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How To Design A Killer Marketing Campaign

When running a business, marketing could be a difficult task. Off course, you’re focused on keeping your current customer’s happy so that they stick around and hopefully pass you referrals.

You enjoy the benefits of new clients finding you, usually because of their own efforts rather than yours.

Though it may have worked well for you until now, but it’s not a reliable or consistent approach to growing your business.

To attract new customers and make your business goals a reality, you’ll need to include marketing campaigns into your ongoing marketing strategy.

The term ‘marketing campaign’ are misused in several ways and many people don’t really understand what it entails.

If you are new to marketing campaign, it can be tough to understand all of the working parts. or if you’re already on it, you may still find it difficult to come up with an effective campaign that will produce the result you want.

However the case may be, an effective marketing campaign demands a great deal of time, patience and planning.

In this article, I will show you everything you need to design your marketing campaign and make it a success.

But before we jump into that, let’s first discuss the: 

Concept of Marketing Campaign

Marketing campaigns are organized, strategized efforts to promote a specific business goal, such as raising awareness of a new product, service or capturing customer feedback.

Marketing campaign could also be to communicate new or existing product or service to a targeted audience, to reinforce the brand promise and brand positioning, or acquire more customers to bring in more revenue to the organization.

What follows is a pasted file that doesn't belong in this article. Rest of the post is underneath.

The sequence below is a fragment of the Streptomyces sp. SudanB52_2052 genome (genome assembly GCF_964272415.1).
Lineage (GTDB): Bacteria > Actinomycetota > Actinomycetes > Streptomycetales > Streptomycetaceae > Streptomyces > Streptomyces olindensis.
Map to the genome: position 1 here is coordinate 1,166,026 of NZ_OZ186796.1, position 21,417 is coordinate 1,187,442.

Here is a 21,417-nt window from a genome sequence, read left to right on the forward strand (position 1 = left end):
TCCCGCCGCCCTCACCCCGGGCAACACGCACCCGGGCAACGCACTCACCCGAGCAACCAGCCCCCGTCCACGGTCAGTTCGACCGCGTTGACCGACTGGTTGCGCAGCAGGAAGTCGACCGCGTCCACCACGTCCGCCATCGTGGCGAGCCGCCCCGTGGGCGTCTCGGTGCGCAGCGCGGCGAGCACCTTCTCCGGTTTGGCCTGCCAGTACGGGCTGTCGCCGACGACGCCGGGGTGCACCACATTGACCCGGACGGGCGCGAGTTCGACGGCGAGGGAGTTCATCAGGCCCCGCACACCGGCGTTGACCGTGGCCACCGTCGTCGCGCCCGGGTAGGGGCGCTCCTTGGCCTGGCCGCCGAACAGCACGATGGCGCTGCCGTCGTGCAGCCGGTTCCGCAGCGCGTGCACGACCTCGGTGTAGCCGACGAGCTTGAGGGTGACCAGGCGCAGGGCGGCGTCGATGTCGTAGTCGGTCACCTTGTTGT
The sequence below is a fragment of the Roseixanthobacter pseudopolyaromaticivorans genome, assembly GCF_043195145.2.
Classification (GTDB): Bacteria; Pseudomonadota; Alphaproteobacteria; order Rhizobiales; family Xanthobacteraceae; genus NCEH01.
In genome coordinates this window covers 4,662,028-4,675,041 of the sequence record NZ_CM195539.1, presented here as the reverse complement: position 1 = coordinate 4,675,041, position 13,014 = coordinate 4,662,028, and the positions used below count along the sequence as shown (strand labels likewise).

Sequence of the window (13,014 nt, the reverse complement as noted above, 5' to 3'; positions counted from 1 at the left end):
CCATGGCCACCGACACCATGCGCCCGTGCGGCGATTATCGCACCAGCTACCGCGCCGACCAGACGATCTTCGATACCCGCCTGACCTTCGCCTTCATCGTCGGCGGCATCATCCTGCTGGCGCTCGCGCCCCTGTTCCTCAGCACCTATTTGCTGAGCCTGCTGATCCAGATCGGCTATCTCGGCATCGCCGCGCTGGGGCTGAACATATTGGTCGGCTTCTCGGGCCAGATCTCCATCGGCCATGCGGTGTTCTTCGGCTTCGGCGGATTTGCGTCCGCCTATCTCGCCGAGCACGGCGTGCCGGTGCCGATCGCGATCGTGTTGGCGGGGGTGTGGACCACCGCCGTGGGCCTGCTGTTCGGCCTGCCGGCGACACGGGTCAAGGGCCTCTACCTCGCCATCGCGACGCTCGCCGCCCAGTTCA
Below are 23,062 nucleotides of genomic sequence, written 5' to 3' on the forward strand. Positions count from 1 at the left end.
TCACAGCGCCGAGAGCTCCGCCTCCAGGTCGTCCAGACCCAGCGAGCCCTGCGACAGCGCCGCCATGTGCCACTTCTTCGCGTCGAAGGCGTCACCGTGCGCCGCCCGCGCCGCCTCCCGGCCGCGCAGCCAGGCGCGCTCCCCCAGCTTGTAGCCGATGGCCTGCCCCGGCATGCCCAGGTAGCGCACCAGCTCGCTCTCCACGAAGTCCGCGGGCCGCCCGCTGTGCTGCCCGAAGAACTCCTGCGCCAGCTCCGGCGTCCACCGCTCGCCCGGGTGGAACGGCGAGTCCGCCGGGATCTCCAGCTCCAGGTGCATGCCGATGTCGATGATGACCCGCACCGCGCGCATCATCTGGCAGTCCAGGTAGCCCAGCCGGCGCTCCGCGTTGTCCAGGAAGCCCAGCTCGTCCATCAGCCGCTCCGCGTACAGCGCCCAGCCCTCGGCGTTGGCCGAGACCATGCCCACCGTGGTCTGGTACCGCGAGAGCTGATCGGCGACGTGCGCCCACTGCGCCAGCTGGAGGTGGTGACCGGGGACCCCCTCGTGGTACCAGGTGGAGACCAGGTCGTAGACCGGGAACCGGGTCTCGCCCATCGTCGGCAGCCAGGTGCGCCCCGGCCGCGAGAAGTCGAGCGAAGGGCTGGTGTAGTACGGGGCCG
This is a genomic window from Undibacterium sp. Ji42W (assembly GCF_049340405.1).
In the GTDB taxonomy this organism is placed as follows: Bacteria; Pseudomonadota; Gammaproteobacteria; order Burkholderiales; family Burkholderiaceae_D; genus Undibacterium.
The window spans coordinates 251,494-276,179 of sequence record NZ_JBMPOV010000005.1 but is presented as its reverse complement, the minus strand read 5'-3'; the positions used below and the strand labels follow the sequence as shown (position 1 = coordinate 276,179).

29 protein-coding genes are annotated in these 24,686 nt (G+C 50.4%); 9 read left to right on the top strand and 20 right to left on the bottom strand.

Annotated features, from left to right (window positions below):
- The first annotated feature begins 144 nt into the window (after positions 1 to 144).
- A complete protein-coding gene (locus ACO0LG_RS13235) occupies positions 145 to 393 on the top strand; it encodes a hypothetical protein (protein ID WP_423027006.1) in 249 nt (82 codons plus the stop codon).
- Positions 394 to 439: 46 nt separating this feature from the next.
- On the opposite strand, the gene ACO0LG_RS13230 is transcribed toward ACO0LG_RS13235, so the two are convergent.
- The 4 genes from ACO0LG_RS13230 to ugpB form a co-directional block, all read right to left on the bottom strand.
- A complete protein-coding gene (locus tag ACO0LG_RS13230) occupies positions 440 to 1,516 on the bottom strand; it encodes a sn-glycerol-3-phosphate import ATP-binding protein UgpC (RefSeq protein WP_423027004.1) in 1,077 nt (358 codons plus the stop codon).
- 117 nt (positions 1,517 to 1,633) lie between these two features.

It’s concepts are typically aim to reach consumers in a variety of ways and involve a combination of media, which  includes but not limited to email, print advertising, television or radio advertising, pay-per-click, and social media.

In simple words; a marketing campaign is a series of actions:

  • that exists outside of your ongoing marketing tasks and meant to achieve a particular task.
  • Has a budget (even if it’s a $0).
  • Has a specific desired outcome.
  • Starts and ends on a specific date.

As an example:

You’re trying to attract new clients in a particular business dealings, so you host a number of events such as advertising in the local paper, and ask existing customers for referrals. At the same time, you still continue your inbound marketing operation—running Facebook and Google Adwords ads, writing blog content, and so on.

If you’re skeptical whether you’re running a campaign, ask yourself;

“When am I beginning this project or activity, and when am I wrapping it up?”

If the answer is “now” and “never,” it’s an ongoing part of your marketing strategy, NOT a campaign.

But if the answer is something like, “january 2” and “August 11,” then you’re probably launching a campaign.

Similarly, most of the Nike advertisement you see or hear on your way to work are often not part of a marketing campaign but a prt of their marketing strategy.

But, when you see a Nike billboard, scroll past a Nike sponsored Instagram post, or receive a Nike email all promoting the same product. You’ve definitely witnessed a marketing campaign.

Now that you’ve known what marketing campaign is,

Lets dive into the steps to:

Planning Your Marketing Campaign

Planning is important to the effectiveness of your marketing campaign. It helps you determine how to measure your success and serves as a “Go-To” guide for you and your team when things are getting down.

Here are a few steps to come up with a successful marketing plan:

Step 1: Establish ‘SMART’ Goals

This is the very first step to begin with in your marketing campaign. Establish SMART (Specific, Measurable, Attainable, Realistic and Timely) goals for best results.